2. If you feel ready to move forward from hare pose, the next step is wrap your hands behind the head with the fingers loosely interlaces. Your elbows should be quite narrow, no wider than the shoulders. Then you tuck your toes and lift your seat, kind of like downward facing dog. Weight should be split evenly between the forearms and the head, keep pressing down to avoid droopy shoulders.

If your hamstrings or back are tight, this step can be done with slightly bent knees, just make sure you keep pressing down into the forearms. This is another great stopping place to build strength as well as comfort with getting the hips above the heart.


3. You’ll notice in the photo above that my hips aren’t quite over my shoulders, and so the next step is walk your feet forward as close to your face as possible. The idea is to stack the hips right over the shoulders, so the closer you can get to that before you start to lift you legs, the better! Once you feel you’re as stacked as possible, then you bend one knee so the foot comes off the floor, then you lift your knee. I repeat– lift your KNEE! Not your foot! That’s right, folks, keep that lifted leg bent. And then put your foot down and repeat on the other side.

4. Okay, now is the scary part (read: the part you should practice with a qualified teacher if you’re new to headstand!). That lifted knee is going to keep lifting, lifting, lifting! Not straightening, just lifting, almost like you’re trying to reach your toes back behind you. Eventually, you reach up and back so much the other foot starts to get light on the floor, then you can bend your other knee, keeping it pretty close to the chest.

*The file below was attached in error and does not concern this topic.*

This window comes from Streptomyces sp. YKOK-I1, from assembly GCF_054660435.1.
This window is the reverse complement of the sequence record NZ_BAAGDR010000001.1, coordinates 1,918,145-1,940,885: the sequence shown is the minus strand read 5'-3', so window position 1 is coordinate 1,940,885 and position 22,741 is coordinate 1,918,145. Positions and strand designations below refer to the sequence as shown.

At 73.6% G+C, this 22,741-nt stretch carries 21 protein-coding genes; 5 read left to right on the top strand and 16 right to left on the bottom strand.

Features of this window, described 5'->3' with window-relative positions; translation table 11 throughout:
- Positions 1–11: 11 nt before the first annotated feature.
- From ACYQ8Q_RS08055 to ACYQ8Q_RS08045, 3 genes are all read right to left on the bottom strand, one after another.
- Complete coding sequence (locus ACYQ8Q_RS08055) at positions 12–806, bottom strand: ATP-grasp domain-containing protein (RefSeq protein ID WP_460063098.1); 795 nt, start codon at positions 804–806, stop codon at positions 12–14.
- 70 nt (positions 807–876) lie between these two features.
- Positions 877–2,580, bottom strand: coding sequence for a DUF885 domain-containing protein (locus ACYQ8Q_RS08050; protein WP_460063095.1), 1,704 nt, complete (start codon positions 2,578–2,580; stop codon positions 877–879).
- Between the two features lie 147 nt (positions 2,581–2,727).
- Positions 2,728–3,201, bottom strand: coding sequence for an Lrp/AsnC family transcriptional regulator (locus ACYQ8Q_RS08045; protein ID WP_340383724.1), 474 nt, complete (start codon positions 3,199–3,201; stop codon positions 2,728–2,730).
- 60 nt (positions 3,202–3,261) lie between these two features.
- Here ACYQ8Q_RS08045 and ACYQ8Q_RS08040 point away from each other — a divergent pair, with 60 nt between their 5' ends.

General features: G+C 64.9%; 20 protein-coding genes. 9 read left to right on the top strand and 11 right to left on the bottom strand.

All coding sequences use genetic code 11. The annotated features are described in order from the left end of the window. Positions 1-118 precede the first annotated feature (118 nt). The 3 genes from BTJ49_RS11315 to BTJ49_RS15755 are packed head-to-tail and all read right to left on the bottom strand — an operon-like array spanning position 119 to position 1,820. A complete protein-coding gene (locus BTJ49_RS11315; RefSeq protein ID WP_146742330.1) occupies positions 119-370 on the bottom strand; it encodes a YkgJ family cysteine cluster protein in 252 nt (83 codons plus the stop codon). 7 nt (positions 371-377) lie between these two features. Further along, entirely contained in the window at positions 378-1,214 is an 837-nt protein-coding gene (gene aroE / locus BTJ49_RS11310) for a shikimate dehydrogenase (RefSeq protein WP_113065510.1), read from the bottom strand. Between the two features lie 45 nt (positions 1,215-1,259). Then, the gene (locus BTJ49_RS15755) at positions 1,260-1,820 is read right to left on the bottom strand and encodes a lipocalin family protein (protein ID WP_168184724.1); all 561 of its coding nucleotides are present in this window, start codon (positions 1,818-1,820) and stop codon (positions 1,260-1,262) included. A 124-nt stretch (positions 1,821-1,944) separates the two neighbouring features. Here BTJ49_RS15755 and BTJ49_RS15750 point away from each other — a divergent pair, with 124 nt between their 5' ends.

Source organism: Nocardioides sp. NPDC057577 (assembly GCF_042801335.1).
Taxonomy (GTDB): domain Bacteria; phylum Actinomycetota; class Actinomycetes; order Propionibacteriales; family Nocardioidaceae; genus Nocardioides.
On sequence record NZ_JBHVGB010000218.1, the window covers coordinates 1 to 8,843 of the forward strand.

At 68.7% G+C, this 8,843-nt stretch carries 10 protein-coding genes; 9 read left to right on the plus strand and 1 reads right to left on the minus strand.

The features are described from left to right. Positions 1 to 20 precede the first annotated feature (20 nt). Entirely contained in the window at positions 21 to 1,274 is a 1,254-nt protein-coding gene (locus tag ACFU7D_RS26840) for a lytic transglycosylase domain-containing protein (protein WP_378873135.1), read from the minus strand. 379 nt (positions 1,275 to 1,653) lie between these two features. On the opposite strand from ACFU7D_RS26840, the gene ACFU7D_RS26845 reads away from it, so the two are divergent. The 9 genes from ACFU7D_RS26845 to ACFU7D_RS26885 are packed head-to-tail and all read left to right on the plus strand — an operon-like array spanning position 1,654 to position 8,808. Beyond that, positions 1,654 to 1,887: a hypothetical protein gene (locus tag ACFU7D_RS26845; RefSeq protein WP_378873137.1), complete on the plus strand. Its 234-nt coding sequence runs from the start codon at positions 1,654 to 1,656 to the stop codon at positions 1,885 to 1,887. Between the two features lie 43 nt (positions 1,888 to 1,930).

Then you have to go from the photo on the left to the photo on the right. It will likely feel like you’re going to fall backward, but move slow, and keep thinking about lifting up, rather than back. One way to think of this is to imagine that you’re contracting the muscles in your back, sort of like you do in the locust pose, or how it feels to roll up through your spine from a forward fold.


5. Now listen, once you’re here, you’ll probably get pretty excited about straightening your legs, and then you’ll probably fall, so be patient! Hang out with your legs split, your knees bent, and your feet relaxed. Get comfortable here. And then once you feel comfortable, see if you can switch your legs slowly and smoothly. Once you’re able to do that, then you can try bringing the knees together, imagining the knees pointing straight up toward the ceiling.

6. Keep the thighs and knees together. Imagine unfolding the legs from behind the knees, so the feet just float up. Once the legs are straight, lightly point your toes toward the ceiling. Feel like all the muscles in the body are hugging toward the bones, and all over there’s a gentle lifting up.

And that’s it! To come down, you can split your legs and bend you knees again. Then let your toes find the floor, then the knees find the floor, then rest in child’s pose. Don’t skip the resting!


Any questions? Feel free to leave a comment, find me in the studio, or sign up for my How to Headstand workshop at our Georgia Ave studio on December 17th from 1-2:30p! In the workshop we’ll use an intelligent warm up, props, partnering, and our pal the wall, to learn how to safely work towards including this fun and beneficial posture in to your personal yoga practice. All levels welcome!